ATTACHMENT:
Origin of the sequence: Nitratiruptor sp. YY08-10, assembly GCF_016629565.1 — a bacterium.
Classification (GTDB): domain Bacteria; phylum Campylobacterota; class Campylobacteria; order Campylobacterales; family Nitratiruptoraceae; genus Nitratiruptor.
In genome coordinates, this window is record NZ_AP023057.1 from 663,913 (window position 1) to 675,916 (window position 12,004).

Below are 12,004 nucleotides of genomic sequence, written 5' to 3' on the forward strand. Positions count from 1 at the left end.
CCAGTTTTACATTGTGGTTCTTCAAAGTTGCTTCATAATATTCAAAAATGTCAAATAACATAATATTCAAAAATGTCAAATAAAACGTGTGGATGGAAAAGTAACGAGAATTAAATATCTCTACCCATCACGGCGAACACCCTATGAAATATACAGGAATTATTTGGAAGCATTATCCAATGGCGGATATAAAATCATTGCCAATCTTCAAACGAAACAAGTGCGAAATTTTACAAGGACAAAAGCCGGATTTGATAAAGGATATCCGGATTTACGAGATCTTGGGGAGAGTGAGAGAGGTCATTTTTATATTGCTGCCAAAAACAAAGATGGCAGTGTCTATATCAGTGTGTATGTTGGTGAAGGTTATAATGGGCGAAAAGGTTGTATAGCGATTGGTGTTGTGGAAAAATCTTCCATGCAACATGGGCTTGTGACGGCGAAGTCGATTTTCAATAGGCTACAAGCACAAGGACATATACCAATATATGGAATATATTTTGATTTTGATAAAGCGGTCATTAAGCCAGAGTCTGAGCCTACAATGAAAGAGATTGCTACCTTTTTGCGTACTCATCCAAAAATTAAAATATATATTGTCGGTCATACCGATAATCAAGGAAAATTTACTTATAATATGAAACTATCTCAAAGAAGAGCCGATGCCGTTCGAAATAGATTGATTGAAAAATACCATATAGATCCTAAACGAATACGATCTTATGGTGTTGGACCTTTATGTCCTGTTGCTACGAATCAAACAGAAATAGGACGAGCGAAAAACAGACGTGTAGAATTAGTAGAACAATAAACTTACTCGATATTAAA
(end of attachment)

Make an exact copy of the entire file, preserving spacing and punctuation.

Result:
Origin of the sequence: Nitratiruptor sp. YY08-10, assembly GCF_016629565.1 — a bacterium.
Classification (GTDB): domain Bacteria; phylum Campylobacterota; class Campylobacteria; order Campylobacterales; family Nitratiruptoraceae; genus Nitratiruptor.
In genome coordinates, this window is record NZ_AP023057.1 from 663,913 (window position 1) to 675,916 (window position 12,004).

Below are 12,004 nucleotides of genomic sequence, written 5' to 3' on the forward strand. Positions count from 1 at the left end.
CCAGTTTTACATTGTGGTTCTTCAAAGTTGCTTCATAATATTCAAAAATGTCAAATAACATAATATTCAAAAATGTCAAATAAAACGTGTGGATGGAAAAGTAACGAGAATTAAATATCTCTACCCATCACGGCGAACACCCTATGAAATATACAGGAATTATTTGGAAGCATTATCCAATGGCGGATATAAAATCATTGCCAATCTTCAAACGAAACAAGTGCGAAATTTTACAAGGACAAAAGCCGGATTTGATAAAGGATATCCGGATTTACGAGATCTTGGGGAGAGTGAGAGAGGTCATTTTTATATTGCTGCCAAAAACAAAGATGGCAGTGTCTATATCAGTGTGTATGTTGGTGAAGGTTATAATGGGCGAAAAGGTTGTATAGCGATTGGTGTTGTGGAAAAATCTTCCATGCAACATGGGCTTGTGACGGCGAAGTCGATTTTCAATAGGCTACAAGCACAAGGACATATACCAATATATGGAATATATTTTGATTTTGATAAAGCGGTCATTAAGCCAGAGTCTGAGCCTACAATGAAAGAGATTGCTACCTTTTTGCGTACTCATCCAAAAATTAAAATATATATTGTCGGTCATACCGATAATCAAGGAAAATTTACTTATAATATGAAACTATCTCAAAGAAGAGCCGATGCCGTTCGAAATAGATTGATTGAAAAATACCATATAGATCCTAAACGAATACGATCTTATGGTGTTGGACCTTTATGTCCTGTTGCTACGAATCAAACAGAAATAGGACGAGCGAAAAACAGACGTGTAGAATTAGTAGAACAATAAACTTACTCGATATTAAA